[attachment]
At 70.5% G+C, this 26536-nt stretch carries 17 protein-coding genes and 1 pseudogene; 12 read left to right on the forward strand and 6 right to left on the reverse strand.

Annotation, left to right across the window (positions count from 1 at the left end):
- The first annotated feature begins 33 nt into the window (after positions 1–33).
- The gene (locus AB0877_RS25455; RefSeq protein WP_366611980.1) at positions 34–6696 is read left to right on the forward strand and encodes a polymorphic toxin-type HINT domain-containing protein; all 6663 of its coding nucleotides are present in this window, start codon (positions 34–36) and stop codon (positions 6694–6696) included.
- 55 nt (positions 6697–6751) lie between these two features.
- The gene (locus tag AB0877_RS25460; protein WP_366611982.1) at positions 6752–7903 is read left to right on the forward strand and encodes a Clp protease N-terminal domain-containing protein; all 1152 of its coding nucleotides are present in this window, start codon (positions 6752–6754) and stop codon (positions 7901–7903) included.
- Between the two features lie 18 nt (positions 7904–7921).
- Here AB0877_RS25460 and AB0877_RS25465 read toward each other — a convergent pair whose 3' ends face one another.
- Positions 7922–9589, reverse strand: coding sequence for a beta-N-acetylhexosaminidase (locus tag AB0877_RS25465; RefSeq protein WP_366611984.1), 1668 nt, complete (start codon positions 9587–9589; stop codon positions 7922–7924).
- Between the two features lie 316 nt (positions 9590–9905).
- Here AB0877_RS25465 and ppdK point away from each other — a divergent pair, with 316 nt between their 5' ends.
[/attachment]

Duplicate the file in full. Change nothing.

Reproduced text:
At 70.5% G+C, this 26536-nt stretch carries 17 protein-coding genes and 1 pseudogene; 12 read left to right on the forward strand and 6 right to left on the reverse strand.

Annotation, left to right across the window (positions count from 1 at the left end):
- The first annotated feature begins 33 nt into the window (after positions 1–33).
- The gene (locus AB0877_RS25455; RefSeq protein WP_366611980.1) at positions 34–6696 is read left to right on the forward strand and encodes a polymorphic toxin-type HINT domain-containing protein; all 6663 of its coding nucleotides are present in this window, start codon (positions 34–36) and stop codon (positions 6694–6696) included.
- 55 nt (positions 6697–6751) lie between these two features.
- The gene (locus tag AB0877_RS25460; protein WP_366611982.1) at positions 6752–7903 is read left to right on the forward strand and encodes a Clp protease N-terminal domain-containing protein; all 1152 of its coding nucleotides are present in this window, start codon (positions 6752–6754) and stop codon (positions 7901–7903) included.
- Between the two features lie 18 nt (positions 7904–7921).
- Here AB0877_RS25460 and AB0877_RS25465 read toward each other — a convergent pair whose 3' ends face one another.
- Positions 7922–9589, reverse strand: coding sequence for a beta-N-acetylhexosaminidase (locus tag AB0877_RS25465; RefSeq protein WP_366611984.1), 1668 nt, complete (start codon positions 9587–9589; stop codon positions 7922–7924).
- Between the two features lie 316 nt (positions 9590–9905).
- Here AB0877_RS25465 and ppdK point away from each other — a divergent pair, with 316 nt between their 5' ends.